Hardcover, 246 pg.
W. W. Norton Company, 2013
Read: August 7 – 16, 2019
|When the quotation mark does succeed in sparking debate, it attracts mild tut-tutting rather than genuine outrage. Though there is transatlantic disagreement over whether to enclose speech in ‘single’ or “double” quotes, for instance, it comes nowhere near the level of hand-wringing inspired by the semicolon, whose tricky usage has driven it almost to extinction. Neither does the occasional unnecessary “use” of quotation marks induce the howling apoplexy provoked by a simple misplaced apostrophe: whereas one English council was driven to institute an apostrophe “swear box,” café menu offers of “freshly baked ‘bagels,”’ “‘fresh fish,” and the like attract typically little more than a genteel ribbing. Unlike the “Oxford,” or serial, comma, quotation marks or “inverted commas” have never become a trending topic on Twitter, nor have they inspired a pop song in their name.|
If that paragraph (from the chapter on quotation marks) or the fact that there’s an entire chapter on quotation marks doesn’t indicate it to you already, let me assure you that this is a book for grammar nerds (or would-be grammar nerds). For a little more flavor, the U. S. subtitle is “The Secret Life of Punctuation, Symbols, & Other Typographical Marks,” in the U.K., it’s “Ampersands, Interrobangs and Other Typographical Curiosities.”
The book is a historical survey of typography and language as manifested in particular punctuation marks, symbols, and other typographical marks. How they developed, how they’ve been used, and how they are used now. Specifically they are: the pilcrow (¶—you may have seen those around here); the interrobang (‽); the octothorpe (#); the ampersand (&); the @ symbol; the asterisk and dagger (* †); the hyphen (‐); the dash ( ‒ – — ―); the manicule (☞); quotation marks (‘ ’ “ ” ‘ ‘ ” “); and the various attempts to come up with a symbol, typology, or punctuation denoting irony, sarcasm or humor.*
* And I really wish I knew how that paragraph was going to display cross-browsers, devices and in the various places I’ll post this…
The afterward does a pretty good job of describing the book as a whole:
|This book, as it turns out, is not just about unusual marks of punctuation, nor even punctuation in general. In following the warp and woof of individual shady characters throughout their lifetimes, it is the woven fabric of writing as a whole that emerges. And in today’s writing, the printed and electroluminescent characters we read on a daily basis and the scrawled handwriting that occupies the diminishing gaps between computer monitors, tablet computers, and smartphone screens, this history stares right back at us.|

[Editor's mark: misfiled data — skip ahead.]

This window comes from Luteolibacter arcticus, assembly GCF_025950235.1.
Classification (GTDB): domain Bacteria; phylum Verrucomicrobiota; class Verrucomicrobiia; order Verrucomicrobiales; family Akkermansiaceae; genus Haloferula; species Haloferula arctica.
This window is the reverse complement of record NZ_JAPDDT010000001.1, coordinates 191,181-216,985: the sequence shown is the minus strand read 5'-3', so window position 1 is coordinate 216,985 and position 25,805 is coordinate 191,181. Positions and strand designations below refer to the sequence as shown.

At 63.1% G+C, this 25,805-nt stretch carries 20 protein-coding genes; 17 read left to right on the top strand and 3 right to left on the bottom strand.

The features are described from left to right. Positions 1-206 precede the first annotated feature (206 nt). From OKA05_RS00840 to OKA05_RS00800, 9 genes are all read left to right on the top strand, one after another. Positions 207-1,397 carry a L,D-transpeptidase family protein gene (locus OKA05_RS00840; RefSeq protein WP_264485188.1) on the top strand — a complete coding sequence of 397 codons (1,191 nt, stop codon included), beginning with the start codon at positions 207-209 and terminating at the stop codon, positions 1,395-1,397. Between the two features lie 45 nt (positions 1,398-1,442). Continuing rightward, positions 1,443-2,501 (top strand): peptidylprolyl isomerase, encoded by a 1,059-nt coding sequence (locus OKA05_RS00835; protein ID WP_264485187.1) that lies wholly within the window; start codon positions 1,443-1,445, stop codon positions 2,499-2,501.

You don’t have to read this book from cover to cover, you can dip in and read about a particular mark/symbol that you’re curious about and move on. But the chapters do build on each other, and things that are discussed in (for example) the pilcrow chapter will come back for the manicule, the interrobang will inform the ironic/sarcasm indicators, and the octothorpe chapter will come back with the @ and dash chapters. So you’d do well to read it from cover to cover.
It’s not just the individual marks/symbols that you learn about, but the hyphen chapter is a lesson (in a nutshell) on typography in books from Gutenberg to digital publishing. The asterisk and dagger chapter showed a surprising connection between those symbols (and their usage) and the Protestant Reformation, Luther in particular.
The origin alone of the name “ampersand” (and the various attempts at explaining “octothorpe” and the alternatives) are just amusing enough to justify buying a copy of this to have on hand for reference. The history of the ampersand is almost as interesting as the name, too. The reason that @ was used in e-mail addresses — and essentially shaped how much of the world’s communication in the few decades since then is a great example that it’s not just butterflies flapping their wings in China that can make a huge impact on the other side of the world.
Naturally, not all chapters are equally interesting — and that’s going to be a matter of taste — and the more technical bits of individual chapters are easily skimmable until Houston moves on to another aspect of the mark in question or on to the next chapter. I will admit I did that a time or two, but he always got me back within a chapter.
I really wish I could remember how this got on my radar a couple of weeks ago, so I could give a hat-tip and some thanks, I had a great time with this book. Well-illustrated (both anecdotally and with pictures), and with a great mix of style, wit and substance — Shady Characters is a great way for a grammar geek to spend a day or two basking in the things that provide ornamentation to writing and our books. i do recommend it, and am glad I came across it.